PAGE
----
That's true that the definition of type ! is the lack of the pancreas to make insulin. But like all organs that aren't functioning right, there are degree's of how badly they are not functioning. My sisters have been going to Diabetes specialist their whole lives, and they are definitly Type 1, although they do not require insulin injections, just barely.
Type 1 and Type 2, although both called diabetes really are two different diseases. When they discovered Type 2 they probably should have called it something else to avoid confusion. Type 1 is the pancreas not putting out enough insulin to whatever degree. The complete definition doesn't require insulin injections for it to be type 1. Type 2 is insulin resistance, or ineffective insulin, or both. A person with type 2 that ends up progressing to needing insulin is either becoming more resistant, or the drugs are failing on them, which they will tend to do over time, or their insulin is becoming less effective, or they can actualy be progressing into a partial type 1 from the pancreas wearing down after years of cranking out high insulin levels.
Both girls had glucose tolerance test as children and both of them failed, but not to the point they had to take insulin. I am not even sure what year insulin even became available. Their pancreas were weak at making insulin. So they were diet controlled for years. One sister had to start on drugs to increase insulin output and sensitivity years ago, once they were finaly available, and the other still doesn't have to take drugs. She also has to take metmorphin on top of that because she has developed type 2 on top of type 1. The other sister did not. Her pancreas is still weak at insulin output, but not unable and does not have type 2 on top of the type 1.
Your definition is correct, but its a matter of degree between total and partial failure on the pancreas. I am not to sure that 50 years ago they even knew the difference between Type 1 and Type 2 or if there even was a Type 2 . The only test they ran for a definitive diagnoses was the Glucose tolerance test and there was guidelines for what normal was, and how far are you falling out of these guidelines decided if your DX was diabetic. Both sisters were tested as children and determined to be diabetic, and told that they would get worse as they got older. They didn't have much for treatment back then, no drugs to stimulate the pancreas to produce more insulin. They were both in the area that extreme diet control would work for now.
They are both type 1, but the pancreas is still partialy working, with one sister also developing farther into type 2. My brother that is type 2 is slowly progressing farther into type 1.
The sister that is type 1 only has had a very strict diet her entire life. She eats like a bird. A few times over the years, like at office parties she has slipped, ate a couple of
cookies, or a piece of cake and went to the Hospital where they had to give her insulin. Once, a small piece of chocolate cake sent her to the Hospital and she was in a coma she barely came back from. Her pancreas is working, just well enough that she can get by if she makes no mistakes at all.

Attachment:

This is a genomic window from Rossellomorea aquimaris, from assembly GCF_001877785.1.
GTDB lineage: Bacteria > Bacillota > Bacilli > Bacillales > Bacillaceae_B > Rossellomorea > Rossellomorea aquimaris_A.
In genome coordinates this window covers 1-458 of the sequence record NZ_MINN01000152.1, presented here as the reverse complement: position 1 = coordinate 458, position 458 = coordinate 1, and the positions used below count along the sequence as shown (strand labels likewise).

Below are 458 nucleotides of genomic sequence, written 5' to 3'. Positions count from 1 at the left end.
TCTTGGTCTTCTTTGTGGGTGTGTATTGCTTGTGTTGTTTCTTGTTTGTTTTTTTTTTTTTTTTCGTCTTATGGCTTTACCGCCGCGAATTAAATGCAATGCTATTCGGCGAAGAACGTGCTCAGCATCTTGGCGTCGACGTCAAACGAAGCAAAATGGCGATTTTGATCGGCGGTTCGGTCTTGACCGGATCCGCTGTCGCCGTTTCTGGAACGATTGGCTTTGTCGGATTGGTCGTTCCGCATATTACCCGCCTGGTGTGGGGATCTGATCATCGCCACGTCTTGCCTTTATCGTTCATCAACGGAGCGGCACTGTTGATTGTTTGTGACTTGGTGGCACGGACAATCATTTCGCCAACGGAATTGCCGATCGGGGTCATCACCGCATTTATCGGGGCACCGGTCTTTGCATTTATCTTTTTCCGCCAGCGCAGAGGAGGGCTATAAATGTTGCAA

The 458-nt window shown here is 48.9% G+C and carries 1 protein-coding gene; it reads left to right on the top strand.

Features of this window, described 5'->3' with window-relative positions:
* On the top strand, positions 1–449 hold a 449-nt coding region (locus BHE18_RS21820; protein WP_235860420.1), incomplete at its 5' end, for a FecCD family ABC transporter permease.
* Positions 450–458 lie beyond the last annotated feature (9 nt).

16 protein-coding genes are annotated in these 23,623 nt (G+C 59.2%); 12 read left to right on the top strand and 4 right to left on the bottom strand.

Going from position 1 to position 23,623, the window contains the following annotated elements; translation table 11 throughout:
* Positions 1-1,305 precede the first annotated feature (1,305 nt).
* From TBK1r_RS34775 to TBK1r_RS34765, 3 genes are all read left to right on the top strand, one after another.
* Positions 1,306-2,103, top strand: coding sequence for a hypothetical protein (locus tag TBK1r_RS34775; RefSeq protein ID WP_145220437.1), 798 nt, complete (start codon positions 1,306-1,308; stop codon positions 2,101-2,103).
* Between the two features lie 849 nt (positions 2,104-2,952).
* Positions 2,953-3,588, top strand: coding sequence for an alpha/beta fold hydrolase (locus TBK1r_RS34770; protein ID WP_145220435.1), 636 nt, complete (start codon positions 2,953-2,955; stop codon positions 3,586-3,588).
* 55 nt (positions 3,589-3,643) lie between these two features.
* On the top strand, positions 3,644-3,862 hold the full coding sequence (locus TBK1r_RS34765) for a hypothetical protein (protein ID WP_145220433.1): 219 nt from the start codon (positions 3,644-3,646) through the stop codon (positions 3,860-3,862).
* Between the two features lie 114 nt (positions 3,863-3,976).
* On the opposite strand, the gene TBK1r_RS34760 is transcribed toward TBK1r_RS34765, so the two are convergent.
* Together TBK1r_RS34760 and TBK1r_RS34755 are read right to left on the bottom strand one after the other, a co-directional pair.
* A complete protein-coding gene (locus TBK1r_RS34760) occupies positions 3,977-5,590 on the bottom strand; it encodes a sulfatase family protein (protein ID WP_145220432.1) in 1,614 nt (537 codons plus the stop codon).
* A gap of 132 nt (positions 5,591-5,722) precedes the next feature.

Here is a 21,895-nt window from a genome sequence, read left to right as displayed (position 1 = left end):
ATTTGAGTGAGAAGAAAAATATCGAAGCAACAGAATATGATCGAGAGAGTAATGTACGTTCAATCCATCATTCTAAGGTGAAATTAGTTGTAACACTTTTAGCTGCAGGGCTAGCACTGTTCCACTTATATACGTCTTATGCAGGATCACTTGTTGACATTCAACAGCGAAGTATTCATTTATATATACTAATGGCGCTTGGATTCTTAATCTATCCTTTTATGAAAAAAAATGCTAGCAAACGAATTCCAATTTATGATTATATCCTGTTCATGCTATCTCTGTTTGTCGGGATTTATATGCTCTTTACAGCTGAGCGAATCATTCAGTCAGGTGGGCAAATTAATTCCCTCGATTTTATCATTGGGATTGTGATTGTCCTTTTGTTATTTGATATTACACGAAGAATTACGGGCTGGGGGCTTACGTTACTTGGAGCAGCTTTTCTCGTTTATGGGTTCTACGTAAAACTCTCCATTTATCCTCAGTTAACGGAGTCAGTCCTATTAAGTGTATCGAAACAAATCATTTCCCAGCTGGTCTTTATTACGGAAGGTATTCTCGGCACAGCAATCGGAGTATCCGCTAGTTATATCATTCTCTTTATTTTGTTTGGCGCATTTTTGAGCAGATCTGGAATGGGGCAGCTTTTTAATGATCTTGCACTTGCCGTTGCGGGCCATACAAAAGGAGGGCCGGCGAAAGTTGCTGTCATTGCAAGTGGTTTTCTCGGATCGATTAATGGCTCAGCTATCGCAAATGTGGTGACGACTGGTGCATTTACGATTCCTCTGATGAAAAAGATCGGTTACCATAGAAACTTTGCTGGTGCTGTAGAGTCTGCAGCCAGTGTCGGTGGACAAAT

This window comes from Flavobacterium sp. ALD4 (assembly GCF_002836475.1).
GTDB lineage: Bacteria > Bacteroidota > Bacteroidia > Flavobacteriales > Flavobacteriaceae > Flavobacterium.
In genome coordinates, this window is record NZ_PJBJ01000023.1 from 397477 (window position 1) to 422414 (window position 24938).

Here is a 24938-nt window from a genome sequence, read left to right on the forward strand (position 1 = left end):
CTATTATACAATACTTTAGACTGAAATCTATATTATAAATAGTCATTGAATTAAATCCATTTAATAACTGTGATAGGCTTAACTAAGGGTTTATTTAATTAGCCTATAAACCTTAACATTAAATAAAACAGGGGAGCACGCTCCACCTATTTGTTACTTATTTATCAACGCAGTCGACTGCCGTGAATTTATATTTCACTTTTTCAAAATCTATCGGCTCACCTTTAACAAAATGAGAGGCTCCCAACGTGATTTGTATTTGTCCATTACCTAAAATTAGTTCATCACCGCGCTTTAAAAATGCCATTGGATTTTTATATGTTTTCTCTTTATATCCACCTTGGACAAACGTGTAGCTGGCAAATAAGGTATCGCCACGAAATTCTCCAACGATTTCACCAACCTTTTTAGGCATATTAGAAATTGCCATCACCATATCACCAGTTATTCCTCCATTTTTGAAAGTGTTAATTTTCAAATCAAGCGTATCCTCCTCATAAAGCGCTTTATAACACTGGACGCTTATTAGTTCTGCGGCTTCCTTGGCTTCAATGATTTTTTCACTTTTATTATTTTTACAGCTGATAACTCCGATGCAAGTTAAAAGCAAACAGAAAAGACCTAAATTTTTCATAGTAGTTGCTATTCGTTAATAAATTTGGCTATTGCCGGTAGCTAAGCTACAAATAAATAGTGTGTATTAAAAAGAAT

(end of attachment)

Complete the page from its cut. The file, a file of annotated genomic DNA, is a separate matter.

But like I said, back when they were diagnosed, you were either diabetic or not diabetic. I don't think they had differentiated the two different diseases, or how much of their diabetis was the pancreas not working well, or how much was do to insulin resistance. Part of it could have been insulin resistance, or ineffective insulin, but at 10 and 15 years old, it definitly was not adult onset where the resistance, or ineffective insulin would have been from a lifetime of poor diet.
You can actualy see the borderline risk on me for Type 2. If I eat as I please, my fasting blood test at the Doctors will go over normal. I have a glucose meter I periodicaly use to see how high it will go depending on what I eat, and how fast it will drop to normal. If I eat stupidly, it will jump to about
275 by bedtime and still be around 160 by morning. Also, my A1C will go slightly into the high range after months of eating as I please. If I eat like I have some sense, the Glucose meter is reading normal ranges and responses all day and in the morning. And after months of eating with some sensibility, the A1C is in the normal range. It's all preaty handy, because it's very plainly warning me that I have gotten away with all I am going to get away with in this life.
What I wonder about
that though is the difference between my brother and sisters and me. Type 1 and type 2 diabetes is rampant in my family. But I am the only one that has taken allot of supplements most of his life that have been shown to have the side effect of decreasing insulin resistance. Magnesium is just one of them. That brings me back to my one sister that has been soaking in magnesium everyday for 30 years. She can be sent to the Hospital over a small piece of chocolate cake, and yet she has not developed any of the long list of health problems that diabetes can cause. That article I linked up above is preaty much saying just that. The magnesium seems to help protect people from these other health complications developing, and it seems to delay the onset of Type 2.
Post Edited (Grailhunter) : 12/15/2008 1:11:11 PM (GMT-7)